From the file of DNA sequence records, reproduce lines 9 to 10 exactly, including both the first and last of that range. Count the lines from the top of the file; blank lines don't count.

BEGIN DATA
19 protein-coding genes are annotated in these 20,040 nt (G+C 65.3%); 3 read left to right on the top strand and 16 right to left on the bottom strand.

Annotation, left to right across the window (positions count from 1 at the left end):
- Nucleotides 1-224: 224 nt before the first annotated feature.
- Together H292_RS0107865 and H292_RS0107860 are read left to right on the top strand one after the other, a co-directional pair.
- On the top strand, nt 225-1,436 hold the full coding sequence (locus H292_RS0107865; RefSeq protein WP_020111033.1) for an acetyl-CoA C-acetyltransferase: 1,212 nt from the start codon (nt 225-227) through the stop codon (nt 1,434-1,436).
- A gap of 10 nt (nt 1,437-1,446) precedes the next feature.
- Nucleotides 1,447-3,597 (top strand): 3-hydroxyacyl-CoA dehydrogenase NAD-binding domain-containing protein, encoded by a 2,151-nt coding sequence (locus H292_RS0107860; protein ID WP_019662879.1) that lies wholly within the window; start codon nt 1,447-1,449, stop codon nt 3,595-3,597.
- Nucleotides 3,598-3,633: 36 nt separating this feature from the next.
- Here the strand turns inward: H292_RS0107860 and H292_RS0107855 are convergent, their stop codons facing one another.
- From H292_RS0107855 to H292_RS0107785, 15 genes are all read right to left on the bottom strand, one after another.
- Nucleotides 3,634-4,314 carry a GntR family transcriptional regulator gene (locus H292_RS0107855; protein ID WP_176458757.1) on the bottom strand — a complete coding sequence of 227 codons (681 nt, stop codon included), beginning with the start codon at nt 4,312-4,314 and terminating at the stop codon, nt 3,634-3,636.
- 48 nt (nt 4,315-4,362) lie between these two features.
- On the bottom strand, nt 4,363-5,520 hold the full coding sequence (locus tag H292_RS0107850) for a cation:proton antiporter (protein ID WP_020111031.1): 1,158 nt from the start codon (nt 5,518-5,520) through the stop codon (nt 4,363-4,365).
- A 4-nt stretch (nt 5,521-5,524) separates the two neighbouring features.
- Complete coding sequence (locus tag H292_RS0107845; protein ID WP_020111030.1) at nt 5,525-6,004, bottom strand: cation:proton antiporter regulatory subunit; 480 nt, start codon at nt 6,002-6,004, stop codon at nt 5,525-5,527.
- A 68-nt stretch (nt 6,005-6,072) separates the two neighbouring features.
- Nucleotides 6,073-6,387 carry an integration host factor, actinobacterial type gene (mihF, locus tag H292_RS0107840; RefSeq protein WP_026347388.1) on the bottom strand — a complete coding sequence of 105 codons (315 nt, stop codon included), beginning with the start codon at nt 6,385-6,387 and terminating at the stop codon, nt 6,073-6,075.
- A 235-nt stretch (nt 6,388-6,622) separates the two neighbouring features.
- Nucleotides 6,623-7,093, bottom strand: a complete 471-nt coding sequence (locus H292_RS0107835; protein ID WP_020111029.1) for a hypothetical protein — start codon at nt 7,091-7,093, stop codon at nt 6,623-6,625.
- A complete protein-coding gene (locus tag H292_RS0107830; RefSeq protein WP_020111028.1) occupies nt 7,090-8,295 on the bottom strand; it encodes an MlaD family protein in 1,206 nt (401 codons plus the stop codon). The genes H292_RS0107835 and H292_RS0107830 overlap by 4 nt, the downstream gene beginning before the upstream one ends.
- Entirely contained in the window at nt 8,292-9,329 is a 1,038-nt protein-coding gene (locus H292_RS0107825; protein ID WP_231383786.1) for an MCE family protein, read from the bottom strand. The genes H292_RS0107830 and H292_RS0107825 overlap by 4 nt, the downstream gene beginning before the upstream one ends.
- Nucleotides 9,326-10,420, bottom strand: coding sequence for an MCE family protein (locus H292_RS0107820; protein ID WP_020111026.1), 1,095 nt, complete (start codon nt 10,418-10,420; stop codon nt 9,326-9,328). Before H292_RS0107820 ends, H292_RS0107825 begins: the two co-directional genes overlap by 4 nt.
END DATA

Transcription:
- Here the strand turns inward: H292_RS0107860 and H292_RS0107855 are convergent, their stop codons facing one another.
- From H292_RS0107855 to H292_RS0107785, 15 genes are all read right to left on the bottom strand, one after another.